20 September 2012
Tags: Adobe, Microsoft, PDF, xml
Posted in Web 2.0
Some time ago I was asked by Oxford University Press to write an article for their Library Magazine about which document format is better: pdf or xml. I defended pdf and following is my text. Martin Fenner defended xml. You can download both contributions as pdf file (!) here.
Read more... (436 words, 1 image, estimated 1:45 minutes reading time)
29 March 2012
Tags: cloud, gmail, Google, Microsoft, Mozilla, Outlook, Thunderbird
Posted in Efficient email, useful software
This post is the ultimate, mobile-site-friendly, migration guide from Outlook to Thunderbird. If you want the short version, go immediately to the section To wrap it all up. The author describes in detail the design flaws in Microsoft’s Outlook and how these shortcomings are avoided in Thunderbird. If you need a Windows program to handle a large number of email messages coming from various accounts the open source and free Thunderbird should be your choice. With this guide Outlook will be history.
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19 July 2009
Tags: example presentation, Google Docs, Microsoft, slide sharing, SlideBoom, SlideShare
Posted in Presentations quality, Tips, useful software
In this post I have tested several solutions for slide sharing. I found the free product of SlideBoom to be superior.
Scientific presentations are nowadays delivered in a form where the focus is on the presentation of slides. Old-fashioned people claim – and complain – that a presentation with blackboard and chalk is a much better form of communication. This almost obsolete style is to be preferred in a limited number of cases only. For instance when you are lecturing to students and you really want to go slowly through a sequential line of arguments, like a full mathematical derivation. In all other cases the era of PowerPoint is a blessing. Both for presenters and for audiences.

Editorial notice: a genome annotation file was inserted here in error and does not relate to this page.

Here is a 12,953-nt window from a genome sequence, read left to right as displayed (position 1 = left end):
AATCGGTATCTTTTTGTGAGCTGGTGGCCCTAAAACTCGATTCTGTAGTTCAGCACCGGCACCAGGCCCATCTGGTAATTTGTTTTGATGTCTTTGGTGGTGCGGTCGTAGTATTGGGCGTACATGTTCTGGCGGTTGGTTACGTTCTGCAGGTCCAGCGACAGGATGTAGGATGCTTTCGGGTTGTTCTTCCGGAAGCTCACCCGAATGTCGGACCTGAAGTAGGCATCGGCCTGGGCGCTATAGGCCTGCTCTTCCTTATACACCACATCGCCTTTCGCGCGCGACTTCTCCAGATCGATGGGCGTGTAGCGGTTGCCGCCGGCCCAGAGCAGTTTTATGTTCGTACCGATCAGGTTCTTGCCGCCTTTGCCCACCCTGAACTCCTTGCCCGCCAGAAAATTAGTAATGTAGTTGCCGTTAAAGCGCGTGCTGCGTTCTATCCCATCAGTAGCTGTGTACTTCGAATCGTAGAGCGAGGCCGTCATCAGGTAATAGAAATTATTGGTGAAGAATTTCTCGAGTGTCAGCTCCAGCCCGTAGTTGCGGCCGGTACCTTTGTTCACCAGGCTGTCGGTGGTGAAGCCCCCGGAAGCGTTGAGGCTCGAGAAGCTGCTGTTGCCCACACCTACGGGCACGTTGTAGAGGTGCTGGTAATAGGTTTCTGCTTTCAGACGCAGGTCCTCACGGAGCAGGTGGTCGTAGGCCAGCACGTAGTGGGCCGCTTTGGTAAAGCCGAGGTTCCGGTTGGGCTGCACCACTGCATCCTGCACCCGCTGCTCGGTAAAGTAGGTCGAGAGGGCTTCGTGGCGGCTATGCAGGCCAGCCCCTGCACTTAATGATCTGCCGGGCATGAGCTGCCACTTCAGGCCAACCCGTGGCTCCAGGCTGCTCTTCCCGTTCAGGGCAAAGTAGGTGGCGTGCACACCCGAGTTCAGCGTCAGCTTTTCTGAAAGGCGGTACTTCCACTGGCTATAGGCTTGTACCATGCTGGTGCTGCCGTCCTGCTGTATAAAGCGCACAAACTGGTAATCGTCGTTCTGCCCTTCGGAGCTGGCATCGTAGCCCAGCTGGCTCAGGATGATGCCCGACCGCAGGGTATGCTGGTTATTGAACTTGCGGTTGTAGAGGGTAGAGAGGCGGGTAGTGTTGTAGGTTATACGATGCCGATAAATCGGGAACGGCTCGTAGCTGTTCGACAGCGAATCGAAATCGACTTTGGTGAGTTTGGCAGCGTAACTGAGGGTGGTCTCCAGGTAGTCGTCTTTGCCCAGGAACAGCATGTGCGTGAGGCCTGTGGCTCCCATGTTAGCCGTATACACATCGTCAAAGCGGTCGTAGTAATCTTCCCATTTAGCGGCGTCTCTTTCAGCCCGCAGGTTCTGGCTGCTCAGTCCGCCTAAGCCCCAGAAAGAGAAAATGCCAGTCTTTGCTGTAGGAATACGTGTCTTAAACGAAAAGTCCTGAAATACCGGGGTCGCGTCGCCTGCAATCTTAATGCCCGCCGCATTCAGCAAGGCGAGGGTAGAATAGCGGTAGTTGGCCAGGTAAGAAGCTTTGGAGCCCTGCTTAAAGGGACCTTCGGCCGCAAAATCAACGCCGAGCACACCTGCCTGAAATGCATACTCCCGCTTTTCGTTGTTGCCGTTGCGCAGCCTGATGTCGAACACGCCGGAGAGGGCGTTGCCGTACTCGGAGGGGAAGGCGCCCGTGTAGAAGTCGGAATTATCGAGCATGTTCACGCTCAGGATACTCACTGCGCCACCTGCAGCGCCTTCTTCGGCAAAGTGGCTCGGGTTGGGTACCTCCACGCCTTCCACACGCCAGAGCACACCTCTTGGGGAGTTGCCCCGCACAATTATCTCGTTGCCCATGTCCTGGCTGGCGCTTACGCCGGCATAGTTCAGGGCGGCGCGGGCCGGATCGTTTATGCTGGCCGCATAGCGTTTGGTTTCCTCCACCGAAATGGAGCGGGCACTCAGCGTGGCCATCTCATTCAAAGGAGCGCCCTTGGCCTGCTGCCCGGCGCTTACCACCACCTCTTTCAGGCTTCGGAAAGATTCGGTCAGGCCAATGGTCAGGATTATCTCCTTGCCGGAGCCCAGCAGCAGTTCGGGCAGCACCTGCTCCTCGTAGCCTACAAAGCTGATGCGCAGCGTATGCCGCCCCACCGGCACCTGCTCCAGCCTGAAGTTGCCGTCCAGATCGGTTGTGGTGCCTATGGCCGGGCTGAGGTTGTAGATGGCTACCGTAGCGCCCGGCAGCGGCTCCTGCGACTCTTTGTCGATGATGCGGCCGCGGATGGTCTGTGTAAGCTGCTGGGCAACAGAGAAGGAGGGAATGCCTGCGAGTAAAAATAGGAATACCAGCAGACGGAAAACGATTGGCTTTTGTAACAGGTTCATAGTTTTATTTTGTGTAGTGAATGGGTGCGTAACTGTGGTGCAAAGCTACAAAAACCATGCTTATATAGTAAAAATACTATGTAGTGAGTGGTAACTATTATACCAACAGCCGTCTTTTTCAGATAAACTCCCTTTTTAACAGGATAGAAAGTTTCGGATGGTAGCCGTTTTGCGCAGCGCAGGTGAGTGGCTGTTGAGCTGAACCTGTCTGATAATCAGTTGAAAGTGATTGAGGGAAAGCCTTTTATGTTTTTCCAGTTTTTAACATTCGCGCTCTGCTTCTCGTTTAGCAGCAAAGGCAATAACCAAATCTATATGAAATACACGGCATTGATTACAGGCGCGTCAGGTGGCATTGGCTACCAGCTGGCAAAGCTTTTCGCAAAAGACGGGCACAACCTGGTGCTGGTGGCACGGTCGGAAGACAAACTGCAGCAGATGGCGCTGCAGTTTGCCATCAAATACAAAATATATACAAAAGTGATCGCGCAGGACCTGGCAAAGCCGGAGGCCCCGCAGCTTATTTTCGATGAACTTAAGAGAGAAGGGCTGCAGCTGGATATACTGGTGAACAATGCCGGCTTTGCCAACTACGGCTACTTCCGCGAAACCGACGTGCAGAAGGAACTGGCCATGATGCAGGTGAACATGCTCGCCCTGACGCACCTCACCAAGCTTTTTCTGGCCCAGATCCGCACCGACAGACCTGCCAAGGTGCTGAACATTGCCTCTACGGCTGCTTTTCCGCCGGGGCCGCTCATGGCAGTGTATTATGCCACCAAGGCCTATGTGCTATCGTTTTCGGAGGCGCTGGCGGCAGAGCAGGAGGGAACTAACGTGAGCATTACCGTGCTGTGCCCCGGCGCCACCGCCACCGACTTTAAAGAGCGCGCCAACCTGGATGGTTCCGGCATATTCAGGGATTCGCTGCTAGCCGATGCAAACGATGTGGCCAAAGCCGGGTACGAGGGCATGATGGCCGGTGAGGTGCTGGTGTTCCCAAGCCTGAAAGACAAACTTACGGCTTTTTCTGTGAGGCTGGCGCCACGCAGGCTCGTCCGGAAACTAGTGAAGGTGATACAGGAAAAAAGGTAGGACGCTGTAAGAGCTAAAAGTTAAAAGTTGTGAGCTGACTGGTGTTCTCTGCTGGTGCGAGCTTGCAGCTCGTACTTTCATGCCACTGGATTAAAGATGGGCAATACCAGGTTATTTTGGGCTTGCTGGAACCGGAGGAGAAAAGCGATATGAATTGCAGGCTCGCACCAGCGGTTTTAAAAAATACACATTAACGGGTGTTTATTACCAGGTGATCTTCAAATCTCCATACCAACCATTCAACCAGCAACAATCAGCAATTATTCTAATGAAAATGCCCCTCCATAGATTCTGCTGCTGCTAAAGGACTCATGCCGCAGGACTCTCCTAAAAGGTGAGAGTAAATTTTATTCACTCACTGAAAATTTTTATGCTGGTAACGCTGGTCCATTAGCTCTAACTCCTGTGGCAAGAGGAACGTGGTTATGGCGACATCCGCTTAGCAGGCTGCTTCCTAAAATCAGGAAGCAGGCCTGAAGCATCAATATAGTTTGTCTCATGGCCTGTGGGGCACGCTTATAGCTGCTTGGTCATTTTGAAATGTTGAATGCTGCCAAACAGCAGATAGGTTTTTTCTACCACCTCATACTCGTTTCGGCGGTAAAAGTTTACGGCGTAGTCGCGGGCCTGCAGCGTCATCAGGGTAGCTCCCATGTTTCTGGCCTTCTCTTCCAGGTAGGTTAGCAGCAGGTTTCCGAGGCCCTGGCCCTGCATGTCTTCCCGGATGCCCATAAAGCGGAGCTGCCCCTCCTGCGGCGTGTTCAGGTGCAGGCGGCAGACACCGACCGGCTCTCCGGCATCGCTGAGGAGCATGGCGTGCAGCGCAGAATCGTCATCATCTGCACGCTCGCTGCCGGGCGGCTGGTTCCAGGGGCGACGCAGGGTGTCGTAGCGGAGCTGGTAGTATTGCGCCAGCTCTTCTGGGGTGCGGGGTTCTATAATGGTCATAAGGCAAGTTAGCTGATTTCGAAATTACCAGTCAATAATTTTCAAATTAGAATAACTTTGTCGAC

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17 October 2008
Tags: Google, Microsoft, privacy
Posted in Efficient email, Tips, useful software, Web 2.0
What general office software is useful for scientists? I come to the following enumeration: an email client, a calendar manager, a browser, a document formatter (for non-scientific papers), a spreadsheet and presentation software. Microsoft sells software providing all these functionalities, and indeed many scientists use the Microsoft products Outlook, Internet Explorer, MS-Word, MS-Excel and MS-PowerPoint. However, with free – technically speaking – superior products Google is now challenging the leading position of Microsoft in this traditionally Microsoft territory
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